Training of health care personnel, including forensic doctors, prison doctors and mental health professionals in Morocco and Tanzania on the identification of torture survivors, proper and professional documentation of the torture and ethical and legal obligations pertaining to torture cases.
Support to the improvement of procedures related to the initial medical exams in prisons in Morocco as well as procedures related to documentation of death in custody.
Active involvement in the development of a supplement to the Istanbul Protocol that will provide updated knowledge and a few additional chapters. The process involves UN key persons and a large number of civil society representatives from all over the world.
Development of a documentation manual and a training curriculum for North African non-expert lawyers and doctors who may meet torture survivors in their daily practice
Regular monitoring visits to prisons and other places of detention is internationally acknowledged as an essential way to prevent torture and other cruel, inhuman and degrading treatment. The inspections can be conducted by different entities, for instance in relation to the Optional Protocol to the Convention Against Torture (OPCAT) which demands all signatories to establish an independent monitoring mechanism.
Human rights institutes and civil society organisations can conduct monitoring visits as well. DIGNITY’s health experts work to develop tools and manuals that can be used when monitoring health facilities in prisons.
We focus on the health conditions of the detained, on the structure of the health care service and function, and on factors in prison which may affect the health of the detainees. This could for instance be the size of the cells and the air ventilation. Furthermore, we focus on the ethical dilemmas in which health workers in prisons may find themselves.
The monitoring tools are developed on the basis of international standards such as the European Prison Rules and the Mandela Rules, which are internationally acknowledged minimum standards of how to treat people in prison.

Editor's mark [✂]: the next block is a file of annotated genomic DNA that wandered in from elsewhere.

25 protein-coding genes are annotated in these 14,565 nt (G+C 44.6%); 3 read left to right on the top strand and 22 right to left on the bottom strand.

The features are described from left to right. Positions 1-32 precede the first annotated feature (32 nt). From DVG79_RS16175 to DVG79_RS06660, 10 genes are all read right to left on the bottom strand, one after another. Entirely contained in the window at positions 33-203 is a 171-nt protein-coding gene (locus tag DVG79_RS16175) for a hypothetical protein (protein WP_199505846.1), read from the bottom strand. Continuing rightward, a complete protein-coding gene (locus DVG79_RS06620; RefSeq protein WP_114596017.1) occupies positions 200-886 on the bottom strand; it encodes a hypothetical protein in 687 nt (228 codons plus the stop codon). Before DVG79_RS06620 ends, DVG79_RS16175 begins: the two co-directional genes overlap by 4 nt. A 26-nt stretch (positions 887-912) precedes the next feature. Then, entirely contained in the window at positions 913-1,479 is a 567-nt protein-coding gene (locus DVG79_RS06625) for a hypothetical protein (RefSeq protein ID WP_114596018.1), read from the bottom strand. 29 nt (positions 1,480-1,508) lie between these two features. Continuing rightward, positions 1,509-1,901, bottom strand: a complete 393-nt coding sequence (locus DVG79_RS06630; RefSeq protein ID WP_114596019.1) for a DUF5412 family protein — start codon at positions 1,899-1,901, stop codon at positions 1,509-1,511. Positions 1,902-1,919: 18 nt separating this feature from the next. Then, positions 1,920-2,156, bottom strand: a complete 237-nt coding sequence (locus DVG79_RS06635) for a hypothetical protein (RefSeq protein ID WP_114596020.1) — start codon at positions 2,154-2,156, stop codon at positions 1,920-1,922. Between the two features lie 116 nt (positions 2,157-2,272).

We support the development of local guidelines, and we teach health workers and others with monitoring capacities on how to conduct appropriate inspections of the health facilities.
In Denmark, doctors from the health department participate in monitoring visits in Danish prisons as DIGNITY is an official member of the independent monitoring mechanism (NPM under the OPCAT) in Denmark. In Denmark, the NPM is coordinated by the Parliamentary Ombudsman. Membership includes DIGNITY and the Institute for Human Rights. We visit prisons and detention centers, psychiatric departments, social psychiatric homes, asylum centers, etc. In addition, we participate in meetings with relevant authorities, including Kriminalforsorgen (authority responsible for places of detention), where we can point out more general issues and advise on how health conditions can be improved.
Development of a Health Monitoring Manual aimed at supporting authorities and individuals who conduct monitoring in places of detention to better address the health aspects of monitoring.
Training of official authorities charged with monitoring places of detention (National Preventive Mechanisms and/or National Human Rights Institutes) in Morocco, Tunisia and Tanzania. This includes the co-creation of national guidelines on monitoring health aspects in places of detention.